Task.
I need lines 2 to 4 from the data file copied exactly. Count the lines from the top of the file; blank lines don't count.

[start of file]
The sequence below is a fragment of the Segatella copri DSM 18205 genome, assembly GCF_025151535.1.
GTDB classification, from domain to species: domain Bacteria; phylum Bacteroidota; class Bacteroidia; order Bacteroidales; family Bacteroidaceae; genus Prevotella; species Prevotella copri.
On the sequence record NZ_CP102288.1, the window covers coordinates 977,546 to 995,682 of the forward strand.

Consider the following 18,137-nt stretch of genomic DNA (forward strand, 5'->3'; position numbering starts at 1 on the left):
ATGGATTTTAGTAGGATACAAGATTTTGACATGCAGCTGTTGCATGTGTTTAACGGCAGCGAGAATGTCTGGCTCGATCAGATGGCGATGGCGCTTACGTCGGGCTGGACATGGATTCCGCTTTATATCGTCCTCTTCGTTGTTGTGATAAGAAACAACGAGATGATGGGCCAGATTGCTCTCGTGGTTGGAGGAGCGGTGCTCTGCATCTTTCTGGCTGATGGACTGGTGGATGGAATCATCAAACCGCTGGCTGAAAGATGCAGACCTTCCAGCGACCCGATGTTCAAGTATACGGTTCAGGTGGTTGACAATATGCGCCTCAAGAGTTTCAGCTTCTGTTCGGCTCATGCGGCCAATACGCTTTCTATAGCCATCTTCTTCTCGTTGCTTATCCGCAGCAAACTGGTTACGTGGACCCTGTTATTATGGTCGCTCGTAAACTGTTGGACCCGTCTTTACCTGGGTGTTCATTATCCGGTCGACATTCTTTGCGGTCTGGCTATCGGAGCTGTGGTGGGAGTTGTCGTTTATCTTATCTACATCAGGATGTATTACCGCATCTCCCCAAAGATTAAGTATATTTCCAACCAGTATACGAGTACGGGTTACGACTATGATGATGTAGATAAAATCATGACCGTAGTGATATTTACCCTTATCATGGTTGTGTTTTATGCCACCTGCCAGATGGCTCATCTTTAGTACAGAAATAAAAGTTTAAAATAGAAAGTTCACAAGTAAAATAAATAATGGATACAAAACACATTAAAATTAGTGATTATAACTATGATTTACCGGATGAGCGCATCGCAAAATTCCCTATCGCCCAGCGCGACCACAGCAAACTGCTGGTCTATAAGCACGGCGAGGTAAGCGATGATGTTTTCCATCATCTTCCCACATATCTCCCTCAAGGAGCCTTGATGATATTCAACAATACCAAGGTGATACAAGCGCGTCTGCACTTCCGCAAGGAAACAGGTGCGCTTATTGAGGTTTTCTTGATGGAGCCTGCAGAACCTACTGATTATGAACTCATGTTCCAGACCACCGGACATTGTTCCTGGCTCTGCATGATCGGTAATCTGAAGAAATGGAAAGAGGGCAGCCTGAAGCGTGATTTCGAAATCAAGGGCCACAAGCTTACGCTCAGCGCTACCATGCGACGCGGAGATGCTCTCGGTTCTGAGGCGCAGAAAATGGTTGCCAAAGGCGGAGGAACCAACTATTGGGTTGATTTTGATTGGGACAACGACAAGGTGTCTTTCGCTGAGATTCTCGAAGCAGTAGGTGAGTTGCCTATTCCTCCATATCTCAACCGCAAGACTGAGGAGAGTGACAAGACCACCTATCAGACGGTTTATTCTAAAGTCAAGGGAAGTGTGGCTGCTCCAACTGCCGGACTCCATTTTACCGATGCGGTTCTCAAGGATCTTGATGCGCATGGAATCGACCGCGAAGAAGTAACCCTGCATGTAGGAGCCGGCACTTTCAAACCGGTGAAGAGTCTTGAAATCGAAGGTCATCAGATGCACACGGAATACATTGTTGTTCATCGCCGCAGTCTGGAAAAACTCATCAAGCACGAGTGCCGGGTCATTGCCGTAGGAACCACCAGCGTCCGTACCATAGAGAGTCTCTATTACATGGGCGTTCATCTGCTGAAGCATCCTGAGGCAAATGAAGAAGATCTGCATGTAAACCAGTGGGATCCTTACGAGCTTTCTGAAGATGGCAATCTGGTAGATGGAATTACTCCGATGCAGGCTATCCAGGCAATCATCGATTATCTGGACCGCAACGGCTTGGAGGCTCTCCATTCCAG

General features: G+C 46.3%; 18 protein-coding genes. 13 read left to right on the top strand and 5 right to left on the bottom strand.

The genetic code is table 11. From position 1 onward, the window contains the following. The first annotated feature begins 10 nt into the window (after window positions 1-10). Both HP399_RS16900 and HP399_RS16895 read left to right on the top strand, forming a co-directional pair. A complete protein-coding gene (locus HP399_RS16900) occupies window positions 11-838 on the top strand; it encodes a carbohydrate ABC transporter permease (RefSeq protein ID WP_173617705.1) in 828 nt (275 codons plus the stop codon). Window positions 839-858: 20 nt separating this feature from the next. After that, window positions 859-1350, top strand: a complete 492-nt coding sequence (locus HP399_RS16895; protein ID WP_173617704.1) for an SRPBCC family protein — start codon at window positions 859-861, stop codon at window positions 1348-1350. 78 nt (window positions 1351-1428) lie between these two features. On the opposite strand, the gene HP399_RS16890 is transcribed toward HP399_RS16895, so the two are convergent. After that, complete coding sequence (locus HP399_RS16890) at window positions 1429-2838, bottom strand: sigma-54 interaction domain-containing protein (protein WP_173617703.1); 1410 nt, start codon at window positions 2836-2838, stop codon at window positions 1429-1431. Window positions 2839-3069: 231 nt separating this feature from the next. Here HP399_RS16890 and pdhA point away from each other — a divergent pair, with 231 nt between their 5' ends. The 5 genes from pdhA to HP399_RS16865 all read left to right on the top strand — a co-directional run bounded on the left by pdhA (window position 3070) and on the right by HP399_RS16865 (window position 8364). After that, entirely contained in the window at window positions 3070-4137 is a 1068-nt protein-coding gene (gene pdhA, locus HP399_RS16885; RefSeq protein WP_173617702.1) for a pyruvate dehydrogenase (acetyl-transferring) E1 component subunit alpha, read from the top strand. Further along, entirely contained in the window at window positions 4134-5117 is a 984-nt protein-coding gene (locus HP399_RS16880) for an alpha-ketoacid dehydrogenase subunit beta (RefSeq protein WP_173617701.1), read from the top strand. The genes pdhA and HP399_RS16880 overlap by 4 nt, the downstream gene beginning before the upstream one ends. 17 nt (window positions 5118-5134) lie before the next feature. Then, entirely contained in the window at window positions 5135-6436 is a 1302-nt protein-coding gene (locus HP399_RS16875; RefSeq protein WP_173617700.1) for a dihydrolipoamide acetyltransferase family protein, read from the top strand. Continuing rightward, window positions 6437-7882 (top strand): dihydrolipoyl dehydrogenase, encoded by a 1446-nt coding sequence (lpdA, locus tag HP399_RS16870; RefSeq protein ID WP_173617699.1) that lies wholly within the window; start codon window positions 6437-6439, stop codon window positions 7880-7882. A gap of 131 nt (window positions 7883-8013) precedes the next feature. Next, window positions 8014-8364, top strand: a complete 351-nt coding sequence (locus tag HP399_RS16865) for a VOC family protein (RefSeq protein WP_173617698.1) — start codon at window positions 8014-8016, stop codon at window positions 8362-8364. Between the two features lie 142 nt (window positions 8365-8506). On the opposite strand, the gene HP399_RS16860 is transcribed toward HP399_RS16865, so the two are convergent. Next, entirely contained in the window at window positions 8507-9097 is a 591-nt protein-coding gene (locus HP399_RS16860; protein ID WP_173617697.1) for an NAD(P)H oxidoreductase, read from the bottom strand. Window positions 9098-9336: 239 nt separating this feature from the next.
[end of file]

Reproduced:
GTDB classification, from domain to species: domain Bacteria; phylum Bacteroidota; class Bacteroidia; order Bacteroidales; family Bacteroidaceae; genus Prevotella; species Prevotella copri.
On the sequence record NZ_CP102288.1, the window covers coordinates 977,546 to 995,682 of the forward strand.

Consider the following 18,137-nt stretch of genomic DNA (forward strand, 5'->3'; position numbering starts at 1 on the left):